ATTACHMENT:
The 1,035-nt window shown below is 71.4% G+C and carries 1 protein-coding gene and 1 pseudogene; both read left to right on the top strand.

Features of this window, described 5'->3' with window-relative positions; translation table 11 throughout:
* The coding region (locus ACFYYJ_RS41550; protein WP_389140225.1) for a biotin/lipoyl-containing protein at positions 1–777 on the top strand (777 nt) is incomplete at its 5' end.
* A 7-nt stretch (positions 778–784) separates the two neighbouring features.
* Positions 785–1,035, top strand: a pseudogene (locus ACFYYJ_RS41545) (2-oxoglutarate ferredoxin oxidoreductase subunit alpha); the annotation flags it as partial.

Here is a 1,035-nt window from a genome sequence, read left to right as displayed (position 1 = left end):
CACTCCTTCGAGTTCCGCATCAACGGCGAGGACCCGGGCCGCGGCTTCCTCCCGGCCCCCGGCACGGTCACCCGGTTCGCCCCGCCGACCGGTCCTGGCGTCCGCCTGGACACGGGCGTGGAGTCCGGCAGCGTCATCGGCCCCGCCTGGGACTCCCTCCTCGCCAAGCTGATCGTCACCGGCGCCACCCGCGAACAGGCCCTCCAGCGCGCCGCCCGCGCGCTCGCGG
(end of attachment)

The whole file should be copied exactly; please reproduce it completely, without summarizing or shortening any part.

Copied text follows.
The 1,035-nt window shown below is 71.4% G+C and carries 1 protein-coding gene and 1 pseudogene; both read left to right on the top strand.

Features of this window, described 5'->3' with window-relative positions; translation table 11 throughout:
* The coding region (locus ACFYYJ_RS41550; protein WP_389140225.1) for a biotin/lipoyl-containing protein at positions 1–777 on the top strand (777 nt) is incomplete at its 5' end.
* A 7-nt stretch (positions 778–784) separates the two neighbouring features.
* Positions 785–1,035, top strand: a pseudogene (locus ACFYYJ_RS41545) (2-oxoglutarate ferredoxin oxidoreductase subunit alpha); the annotation flags it as partial.

Here is a 1,035-nt window from a genome sequence, read left to right as displayed (position 1 = left end):
CACTCCTTCGAGTTCCGCATCAACGGCGAGGACCCGGGCCGCGGCTTCCTCCCGGCCCCCGGCACGGTCACCCGGTTCGCCCCGCCGACCGGTCCTGGCGTCCGCCTGGACACGGGCGTGGAGTCCGGCAGCGTCATCGGCCCCGCCTGGGACTCCCTCCTCGCCAAGCTGATCGTCACCGGCGCCACCCGCGAACAGGCCCTCCAGCGCGCCGCCCGCGCGCTCGCGG